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A TSA agent dons rubber gloves at a security checkpoint at Washington Reagan National Airport in Washington, November 22, 2010. (REUTERS/JASON REED/REUTERS/JASON REED)
A TSA agent dons rubber gloves at a security checkpoint at Washington Reagan National Airport in Washington, November 22, 2010. (REUTERS/JASON REED/REUTERS/JASON REED)

Breast cancer survivor slams 'humiliating' pat-down at U.S. airport Add to ...

With the trial of the alleged Underwear Bomber beginning, people are remembering that explosives can be tucked in the most private of places.

That said, it’s pretty unlikely there would be a bomb in a breast implant. But that didn’t stop U.S. Transportation Security Administration officers at New York’s John F. Kennedy International Airport from patting down a breast cancer survivor in full view of other passengers.

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Lori Dorn was diagnosed with breast cancer in March. Only a month later, she had a bilateral mastectomy. As part of her preparation toward having permanent implants, Ms. Dorn’s doctors inserted tissue expanders into her breast skin to help create a spot for the implant.

Beyond creating a pocket in her tissue, the expanders also show up on a full-body scan at the airport.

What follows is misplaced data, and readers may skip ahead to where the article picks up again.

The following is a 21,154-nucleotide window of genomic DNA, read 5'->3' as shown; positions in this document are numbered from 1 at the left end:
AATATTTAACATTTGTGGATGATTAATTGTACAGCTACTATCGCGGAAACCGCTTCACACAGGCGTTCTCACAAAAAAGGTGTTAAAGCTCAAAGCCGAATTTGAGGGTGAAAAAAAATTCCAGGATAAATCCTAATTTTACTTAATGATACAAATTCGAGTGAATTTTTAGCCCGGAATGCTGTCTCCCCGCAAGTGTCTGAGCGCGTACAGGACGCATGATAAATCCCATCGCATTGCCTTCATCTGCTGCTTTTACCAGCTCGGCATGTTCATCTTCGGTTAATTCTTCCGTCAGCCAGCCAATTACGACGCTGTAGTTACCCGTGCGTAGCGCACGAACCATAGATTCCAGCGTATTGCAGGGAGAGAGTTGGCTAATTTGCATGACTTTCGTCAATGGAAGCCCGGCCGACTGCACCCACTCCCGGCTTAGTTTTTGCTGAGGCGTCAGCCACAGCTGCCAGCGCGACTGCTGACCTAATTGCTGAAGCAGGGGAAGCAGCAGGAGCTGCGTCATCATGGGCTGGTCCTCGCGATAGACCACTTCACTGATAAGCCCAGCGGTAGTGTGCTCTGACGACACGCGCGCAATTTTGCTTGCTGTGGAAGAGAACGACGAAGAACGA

In a blog post, Ms. Dorn says she tried to explain her situation to the female officer and offered to get her medical card to prove her story, but was never given a chance.

“[The officer]then said, “And if we don’t clear you, you don’t fly,” loud enough for other passengers to hear. And they did. And they stared at the bald woman being yelled at by a TSA supervisor,” Ms. Dorn wrote. “I had no choice but to allow an agent to touch my breasts in front of other passengers.”

Beyond being physically painful – Ms. Dorn elaborates that her chest is still sore from her surgery – the cancer survivor felt humiliated and left her wondering: “At what point does the need for security eclipse human dignity and compassion?”

The New York Times’ Well blog has since posted an apology from the TSA. But with lines like, “While an initial review indicates that proper screening procedures were followed, we regret that this passenger did not have a positive experience,” it’s less of an apology and more of a “we’re sorry this has gotten so much media attention.”

Now that revealing body scans and public pat-downs that could qualify as getting to second base have become the norm, has airport security gone too far?

Follow on Twitter: @_mjwhite

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